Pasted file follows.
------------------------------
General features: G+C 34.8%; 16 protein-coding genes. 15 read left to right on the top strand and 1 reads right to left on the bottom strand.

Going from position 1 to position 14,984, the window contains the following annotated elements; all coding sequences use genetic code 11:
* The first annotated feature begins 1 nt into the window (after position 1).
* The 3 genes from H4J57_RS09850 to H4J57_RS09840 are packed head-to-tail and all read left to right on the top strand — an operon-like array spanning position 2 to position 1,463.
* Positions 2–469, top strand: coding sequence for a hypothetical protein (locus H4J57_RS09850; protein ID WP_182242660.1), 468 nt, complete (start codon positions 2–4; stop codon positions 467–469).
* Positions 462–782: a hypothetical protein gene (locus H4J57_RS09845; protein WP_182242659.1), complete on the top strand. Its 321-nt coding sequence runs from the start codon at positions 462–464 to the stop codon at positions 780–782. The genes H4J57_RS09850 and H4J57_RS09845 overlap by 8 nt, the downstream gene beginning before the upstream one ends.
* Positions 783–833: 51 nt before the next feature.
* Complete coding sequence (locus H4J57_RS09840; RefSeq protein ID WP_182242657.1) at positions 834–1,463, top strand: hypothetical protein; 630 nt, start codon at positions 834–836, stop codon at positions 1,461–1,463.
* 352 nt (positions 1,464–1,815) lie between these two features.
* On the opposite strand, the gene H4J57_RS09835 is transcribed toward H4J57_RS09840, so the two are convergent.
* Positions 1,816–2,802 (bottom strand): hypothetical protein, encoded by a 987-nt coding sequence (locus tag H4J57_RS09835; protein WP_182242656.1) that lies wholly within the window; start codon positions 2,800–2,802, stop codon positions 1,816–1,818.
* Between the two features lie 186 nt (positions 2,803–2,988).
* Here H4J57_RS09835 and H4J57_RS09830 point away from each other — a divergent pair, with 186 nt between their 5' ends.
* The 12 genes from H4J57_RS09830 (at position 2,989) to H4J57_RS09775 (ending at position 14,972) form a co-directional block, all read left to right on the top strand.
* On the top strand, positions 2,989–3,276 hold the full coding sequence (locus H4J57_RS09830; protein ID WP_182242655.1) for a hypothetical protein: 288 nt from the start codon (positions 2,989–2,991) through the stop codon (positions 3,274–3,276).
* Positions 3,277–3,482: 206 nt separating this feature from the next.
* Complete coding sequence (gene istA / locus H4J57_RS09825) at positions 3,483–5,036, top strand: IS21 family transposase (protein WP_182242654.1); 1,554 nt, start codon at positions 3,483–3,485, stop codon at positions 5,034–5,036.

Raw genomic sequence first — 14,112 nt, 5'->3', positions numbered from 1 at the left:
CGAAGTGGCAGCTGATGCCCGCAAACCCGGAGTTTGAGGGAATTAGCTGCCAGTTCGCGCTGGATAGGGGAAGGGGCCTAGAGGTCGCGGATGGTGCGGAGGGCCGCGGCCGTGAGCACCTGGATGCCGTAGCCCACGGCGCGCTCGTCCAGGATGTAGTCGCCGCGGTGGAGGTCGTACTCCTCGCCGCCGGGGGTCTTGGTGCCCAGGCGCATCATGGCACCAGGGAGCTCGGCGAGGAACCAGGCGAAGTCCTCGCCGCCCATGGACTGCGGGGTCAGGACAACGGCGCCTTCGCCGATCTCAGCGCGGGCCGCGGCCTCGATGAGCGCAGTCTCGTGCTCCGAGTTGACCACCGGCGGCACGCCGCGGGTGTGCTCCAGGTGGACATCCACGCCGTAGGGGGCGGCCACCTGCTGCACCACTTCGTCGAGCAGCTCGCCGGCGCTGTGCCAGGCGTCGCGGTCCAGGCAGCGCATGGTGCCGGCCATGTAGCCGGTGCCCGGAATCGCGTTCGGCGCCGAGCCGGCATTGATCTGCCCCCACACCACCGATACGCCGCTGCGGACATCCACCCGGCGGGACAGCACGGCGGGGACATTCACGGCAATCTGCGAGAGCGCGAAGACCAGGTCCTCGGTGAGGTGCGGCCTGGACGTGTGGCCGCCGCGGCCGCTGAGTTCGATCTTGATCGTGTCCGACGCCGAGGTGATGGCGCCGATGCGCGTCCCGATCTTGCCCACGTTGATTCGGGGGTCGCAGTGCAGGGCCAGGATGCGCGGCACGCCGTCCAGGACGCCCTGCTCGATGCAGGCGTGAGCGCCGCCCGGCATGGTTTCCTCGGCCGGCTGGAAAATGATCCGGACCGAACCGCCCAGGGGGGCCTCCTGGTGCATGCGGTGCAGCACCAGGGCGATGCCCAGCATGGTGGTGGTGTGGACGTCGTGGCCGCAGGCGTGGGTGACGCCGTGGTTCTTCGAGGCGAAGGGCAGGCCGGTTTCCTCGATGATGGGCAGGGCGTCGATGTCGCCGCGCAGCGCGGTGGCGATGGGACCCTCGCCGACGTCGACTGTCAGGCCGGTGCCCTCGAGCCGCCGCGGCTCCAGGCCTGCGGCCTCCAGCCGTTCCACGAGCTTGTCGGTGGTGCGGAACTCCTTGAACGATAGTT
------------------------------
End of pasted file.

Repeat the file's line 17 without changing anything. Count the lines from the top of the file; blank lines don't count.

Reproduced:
* Complete coding sequence (gene istA / locus H4J57_RS09825) at positions 3,483–5,036, top strand: IS21 family transposase (protein WP_182242654.1); 1,554 nt, start codon at positions 3,483–3,485, stop codon at positions 5,034–5,036.